(ALBUQUERQUE, N.M.) Sept. 12, 2011 – Could Snoopy One and Two be sent to the old puppy home, their jobs outsourced to unmanned aerial vehicles about to take to U.S. skies?
The venerable MetLife blimps have produced gorgeous shots of golf shots and holes at PGA Tour events since 1987. But Congress has ordered the FAA to write rules by 2015 allowing lightweight UAVs to fly in U.S. airspace for civilian purposes – including aerial photography.
To date, more than two dozen civilian entities, including two New Mexico universities, have received authority to test drones for uses as diverse as wildlife tracking, surveying archaeological sites, GIS mapping, tracking oil spills – even shooting movies. It’s only a matter of time before someone obtains authority to photograph a sporting event from a drone.
One manufacturer vying for a share of what is estimated to be an $11 billion market over the next 10 years is Silent Falcon UAS Technologies, an Albuquerque startup that has developed a lightweight, hand-launched propeller-driven UAV. Its drone carries a fully gimbaled, gyro-stabilized HD camera and downlink gear.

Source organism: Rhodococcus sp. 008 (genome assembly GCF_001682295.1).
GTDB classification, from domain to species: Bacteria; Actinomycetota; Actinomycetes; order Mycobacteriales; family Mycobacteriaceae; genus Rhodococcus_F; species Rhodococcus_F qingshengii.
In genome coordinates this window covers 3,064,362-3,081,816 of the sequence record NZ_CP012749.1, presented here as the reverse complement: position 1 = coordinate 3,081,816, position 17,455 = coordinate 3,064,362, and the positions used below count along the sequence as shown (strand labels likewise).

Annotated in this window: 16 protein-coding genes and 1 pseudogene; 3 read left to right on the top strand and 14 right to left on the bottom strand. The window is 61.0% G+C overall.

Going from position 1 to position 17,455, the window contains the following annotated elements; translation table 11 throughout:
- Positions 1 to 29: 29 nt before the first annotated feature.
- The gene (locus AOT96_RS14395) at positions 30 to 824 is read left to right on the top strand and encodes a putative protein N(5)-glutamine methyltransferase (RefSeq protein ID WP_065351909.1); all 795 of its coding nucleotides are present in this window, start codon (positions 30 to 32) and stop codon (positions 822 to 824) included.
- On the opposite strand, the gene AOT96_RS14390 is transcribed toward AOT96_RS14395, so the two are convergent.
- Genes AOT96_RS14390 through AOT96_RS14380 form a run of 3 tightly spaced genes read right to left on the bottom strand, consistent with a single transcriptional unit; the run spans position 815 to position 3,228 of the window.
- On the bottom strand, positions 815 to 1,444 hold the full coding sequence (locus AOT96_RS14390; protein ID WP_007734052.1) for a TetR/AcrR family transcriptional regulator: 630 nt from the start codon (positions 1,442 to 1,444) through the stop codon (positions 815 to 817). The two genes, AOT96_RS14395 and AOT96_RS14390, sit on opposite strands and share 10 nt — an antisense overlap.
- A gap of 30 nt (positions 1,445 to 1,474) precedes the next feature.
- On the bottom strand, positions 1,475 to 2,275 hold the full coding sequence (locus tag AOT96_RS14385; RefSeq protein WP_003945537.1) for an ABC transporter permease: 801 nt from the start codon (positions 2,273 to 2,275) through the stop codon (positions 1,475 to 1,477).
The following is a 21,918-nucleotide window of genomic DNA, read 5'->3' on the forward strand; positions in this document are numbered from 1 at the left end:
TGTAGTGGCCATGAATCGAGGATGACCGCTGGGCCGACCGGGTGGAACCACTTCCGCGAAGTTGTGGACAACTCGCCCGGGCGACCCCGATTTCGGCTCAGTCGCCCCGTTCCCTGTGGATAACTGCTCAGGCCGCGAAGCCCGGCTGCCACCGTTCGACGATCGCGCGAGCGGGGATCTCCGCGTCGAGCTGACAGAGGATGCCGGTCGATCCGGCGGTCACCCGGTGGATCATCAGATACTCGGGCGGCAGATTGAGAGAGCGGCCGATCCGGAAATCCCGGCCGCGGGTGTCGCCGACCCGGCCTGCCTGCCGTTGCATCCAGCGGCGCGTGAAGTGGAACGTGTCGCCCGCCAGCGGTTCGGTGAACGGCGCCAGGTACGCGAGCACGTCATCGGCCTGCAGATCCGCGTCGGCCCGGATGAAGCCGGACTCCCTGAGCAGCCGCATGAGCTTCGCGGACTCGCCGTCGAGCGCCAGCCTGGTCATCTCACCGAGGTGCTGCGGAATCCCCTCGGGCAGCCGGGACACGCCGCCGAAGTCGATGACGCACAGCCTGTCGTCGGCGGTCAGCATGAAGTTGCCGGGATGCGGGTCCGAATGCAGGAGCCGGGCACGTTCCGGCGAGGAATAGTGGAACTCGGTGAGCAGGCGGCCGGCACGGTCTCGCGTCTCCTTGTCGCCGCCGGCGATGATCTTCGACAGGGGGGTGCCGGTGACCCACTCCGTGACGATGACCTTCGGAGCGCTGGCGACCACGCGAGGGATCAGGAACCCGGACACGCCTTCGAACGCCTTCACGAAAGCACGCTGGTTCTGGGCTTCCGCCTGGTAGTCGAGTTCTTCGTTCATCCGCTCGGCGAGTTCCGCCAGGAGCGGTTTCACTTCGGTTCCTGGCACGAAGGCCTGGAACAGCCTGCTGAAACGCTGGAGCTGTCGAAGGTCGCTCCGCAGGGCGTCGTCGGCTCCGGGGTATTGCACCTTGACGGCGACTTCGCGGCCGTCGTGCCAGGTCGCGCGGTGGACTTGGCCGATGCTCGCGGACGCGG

Thin-film photovoltaic panels on the upper wing surfaces of the Silent Falcon drone allow it to stay aloft for up to 14 hours, according to the company.
“From 100 feet away, it is basically silent,” John Brown, CEO of Silent Falcon, said of his product’s electrically driven six-bladed propeller. “They have incredible endurance and almost insignificant operating costs.”
Under the FAA’s guidelines, drones undergoing testing must be controlled by an operator maintaining line-of-sight contact – easy enough for an operator at a golf tournament in a crane or tower. The Silent Falcon can be flown manually or can be programmed to fly via pre-plotted GPS waypoints.
Silent Falcon is one of only a few non-defense UAV contractors entering the field; most drones being developed are for military, intelligence or police use. The expected cost of the Silent Falcon when production is slated to begin next year is $250,000-$300,000, Brown said.
Contrast that to manned blimps, which annually cost $6 million to $8 million to operate and require an aircrew of two and ground crew of 14.
Let’s be clear: MetLife remains the official aerial photo platform of the PGA Tour and will continue to offer breathtaking shots from 1,500 feet of golf balls in flight.
But a fair question is: When will the the steady drone of Snoopy’s motors be replaced by the fleeting shadow of something akin to a silent falcon?
— Dan Vukelich